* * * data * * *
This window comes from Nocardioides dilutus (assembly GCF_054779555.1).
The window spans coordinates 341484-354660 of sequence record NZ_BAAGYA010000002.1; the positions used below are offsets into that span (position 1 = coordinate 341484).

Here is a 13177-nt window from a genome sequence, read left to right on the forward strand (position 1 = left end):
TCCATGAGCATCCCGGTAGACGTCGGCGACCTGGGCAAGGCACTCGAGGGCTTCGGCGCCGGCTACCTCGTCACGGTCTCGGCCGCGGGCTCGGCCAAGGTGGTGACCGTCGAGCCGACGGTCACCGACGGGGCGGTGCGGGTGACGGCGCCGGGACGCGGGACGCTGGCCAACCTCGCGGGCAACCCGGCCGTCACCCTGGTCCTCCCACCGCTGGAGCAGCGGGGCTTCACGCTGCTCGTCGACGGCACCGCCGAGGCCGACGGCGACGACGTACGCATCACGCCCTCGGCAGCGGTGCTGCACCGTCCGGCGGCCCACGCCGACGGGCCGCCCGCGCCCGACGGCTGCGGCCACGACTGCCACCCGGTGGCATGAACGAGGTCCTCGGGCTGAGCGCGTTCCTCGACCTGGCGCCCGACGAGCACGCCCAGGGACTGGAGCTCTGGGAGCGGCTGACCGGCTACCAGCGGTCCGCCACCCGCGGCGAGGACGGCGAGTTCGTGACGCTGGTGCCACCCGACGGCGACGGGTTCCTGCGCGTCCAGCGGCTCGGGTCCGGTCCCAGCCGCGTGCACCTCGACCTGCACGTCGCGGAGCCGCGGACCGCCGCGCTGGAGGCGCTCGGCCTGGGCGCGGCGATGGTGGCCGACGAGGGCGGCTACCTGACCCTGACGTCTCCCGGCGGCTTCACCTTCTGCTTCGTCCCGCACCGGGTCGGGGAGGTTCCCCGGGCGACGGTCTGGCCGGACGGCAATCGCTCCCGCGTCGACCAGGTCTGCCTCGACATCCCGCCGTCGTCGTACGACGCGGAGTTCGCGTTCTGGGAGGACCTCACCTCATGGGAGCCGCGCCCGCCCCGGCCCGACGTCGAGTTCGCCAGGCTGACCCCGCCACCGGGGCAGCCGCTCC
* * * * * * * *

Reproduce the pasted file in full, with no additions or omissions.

This window comes from Nocardioides dilutus (assembly GCF_054779555.1).
The window spans coordinates 341484-354660 of sequence record NZ_BAAGYA010000002.1; the positions used below are offsets into that span (position 1 = coordinate 341484).

Here is a 13177-nt window from a genome sequence, read left to right on the forward strand (position 1 = left end):
TCCATGAGCATCCCGGTAGACGTCGGCGACCTGGGCAAGGCACTCGAGGGCTTCGGCGCCGGCTACCTCGTCACGGTCTCGGCCGCGGGCTCGGCCAAGGTGGTGACCGTCGAGCCGACGGTCACCGACGGGGCGGTGCGGGTGACGGCGCCGGGACGCGGGACGCTGGCCAACCTCGCGGGCAACCCGGCCGTCACCCTGGTCCTCCCACCGCTGGAGCAGCGGGGCTTCACGCTGCTCGTCGACGGCACCGCCGAGGCCGACGGCGACGACGTACGCATCACGCCCTCGGCAGCGGTGCTGCACCGTCCGGCGGCCCACGCCGACGGGCCGCCCGCGCCCGACGGCTGCGGCCACGACTGCCACCCGGTGGCATGAACGAGGTCCTCGGGCTGAGCGCGTTCCTCGACCTGGCGCCCGACGAGCACGCCCAGGGACTGGAGCTCTGGGAGCGGCTGACCGGCTACCAGCGGTCCGCCACCCGCGGCGAGGACGGCGAGTTCGTGACGCTGGTGCCACCCGACGGCGACGGGTTCCTGCGCGTCCAGCGGCTCGGGTCCGGTCCCAGCCGCGTGCACCTCGACCTGCACGTCGCGGAGCCGCGGACCGCCGCGCTGGAGGCGCTCGGCCTGGGCGCGGCGATGGTGGCCGACGAGGGCGGCTACCTGACCCTGACGTCTCCCGGCGGCTTCACCTTCTGCTTCGTCCCGCACCGGGTCGGGGAGGTTCCCCGGGCGACGGTCTGGCCGGACGGCAATCGCTCCCGCGTCGACCAGGTCTGCCTCGACATCCCGCCGTCGTCGTACGACGCGGAGTTCGCGTTCTGGGAGGACCTCACCTCATGGGAGCCGCGCCCGCCCCGGCCCGACGTCGAGTTCGCCAGGCTGACCCCGCCACCGGGGCAGCCGCTCC